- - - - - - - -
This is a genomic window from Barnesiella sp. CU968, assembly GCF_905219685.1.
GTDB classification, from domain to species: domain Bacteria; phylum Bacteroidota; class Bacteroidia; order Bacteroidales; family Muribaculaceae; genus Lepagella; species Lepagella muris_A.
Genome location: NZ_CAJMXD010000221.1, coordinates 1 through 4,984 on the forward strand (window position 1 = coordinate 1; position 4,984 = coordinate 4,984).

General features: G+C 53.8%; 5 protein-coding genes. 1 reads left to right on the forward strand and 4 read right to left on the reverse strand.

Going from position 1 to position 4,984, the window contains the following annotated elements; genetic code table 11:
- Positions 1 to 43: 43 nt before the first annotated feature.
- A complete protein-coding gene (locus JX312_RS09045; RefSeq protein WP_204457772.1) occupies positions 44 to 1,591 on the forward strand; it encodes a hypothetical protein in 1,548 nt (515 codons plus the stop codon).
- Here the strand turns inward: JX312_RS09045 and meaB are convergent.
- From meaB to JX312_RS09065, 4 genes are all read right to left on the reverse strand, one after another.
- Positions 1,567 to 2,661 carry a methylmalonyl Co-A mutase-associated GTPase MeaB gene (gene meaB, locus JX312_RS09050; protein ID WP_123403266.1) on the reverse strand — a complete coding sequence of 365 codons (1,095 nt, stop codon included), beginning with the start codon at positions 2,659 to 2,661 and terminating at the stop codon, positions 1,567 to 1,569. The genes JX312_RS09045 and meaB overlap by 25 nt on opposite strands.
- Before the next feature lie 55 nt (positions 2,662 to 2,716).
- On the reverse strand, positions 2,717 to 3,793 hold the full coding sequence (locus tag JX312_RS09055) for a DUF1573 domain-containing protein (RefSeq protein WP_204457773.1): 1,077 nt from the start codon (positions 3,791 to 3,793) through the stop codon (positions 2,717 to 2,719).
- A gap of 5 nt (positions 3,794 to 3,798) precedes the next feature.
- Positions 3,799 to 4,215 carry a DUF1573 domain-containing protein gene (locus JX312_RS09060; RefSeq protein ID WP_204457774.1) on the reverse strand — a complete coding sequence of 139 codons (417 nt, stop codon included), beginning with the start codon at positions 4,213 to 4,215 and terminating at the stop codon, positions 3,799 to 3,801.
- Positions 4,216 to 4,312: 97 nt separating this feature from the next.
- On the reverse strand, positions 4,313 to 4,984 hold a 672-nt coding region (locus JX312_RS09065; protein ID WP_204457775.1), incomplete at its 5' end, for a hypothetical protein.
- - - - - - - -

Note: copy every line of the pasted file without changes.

This is a genomic window from Barnesiella sp. CU968, assembly GCF_905219685.1.
GTDB classification, from domain to species: domain Bacteria; phylum Bacteroidota; class Bacteroidia; order Bacteroidales; family Muribaculaceae; genus Lepagella; species Lepagella muris_A.
Genome location: NZ_CAJMXD010000221.1, coordinates 1 through 4,984 on the forward strand (window position 1 = coordinate 1; position 4,984 = coordinate 4,984).

General features: G+C 53.8%; 5 protein-coding genes. 1 reads left to right on the forward strand and 4 read right to left on the reverse strand.

Going from position 1 to position 4,984, the window contains the following annotated elements; genetic code table 11:
- Positions 1 to 43: 43 nt before the first annotated feature.
- A complete protein-coding gene (locus JX312_RS09045; RefSeq protein WP_204457772.1) occupies positions 44 to 1,591 on the forward strand; it encodes a hypothetical protein in 1,548 nt (515 codons plus the stop codon).
- Here the strand turns inward: JX312_RS09045 and meaB are convergent.
- From meaB to JX312_RS09065, 4 genes are all read right to left on the reverse strand, one after another.
- Positions 1,567 to 2,661 carry a methylmalonyl Co-A mutase-associated GTPase MeaB gene (gene meaB, locus JX312_RS09050; protein ID WP_123403266.1) on the reverse strand — a complete coding sequence of 365 codons (1,095 nt, stop codon included), beginning with the start codon at positions 2,659 to 2,661 and terminating at the stop codon, positions 1,567 to 1,569. The genes JX312_RS09045 and meaB overlap by 25 nt on opposite strands.
- Before the next feature lie 55 nt (positions 2,662 to 2,716).
- On the reverse strand, positions 2,717 to 3,793 hold the full coding sequence (locus tag JX312_RS09055) for a DUF1573 domain-containing protein (RefSeq protein WP_204457773.1): 1,077 nt from the start codon (positions 3,791 to 3,793) through the stop codon (positions 2,717 to 2,719).
- A gap of 5 nt (positions 3,794 to 3,798) precedes the next feature.
- Positions 3,799 to 4,215 carry a DUF1573 domain-containing protein gene (locus JX312_RS09060; RefSeq protein ID WP_204457774.1) on the reverse strand — a complete coding sequence of 139 codons (417 nt, stop codon included), beginning with the start codon at positions 4,213 to 4,215 and terminating at the stop codon, positions 3,799 to 3,801.
- Positions 4,216 to 4,312: 97 nt separating this feature from the next.
- On the reverse strand, positions 4,313 to 4,984 hold a 672-nt coding region (locus JX312_RS09065; protein ID WP_204457775.1), incomplete at its 5' end, for a hypothetical protein.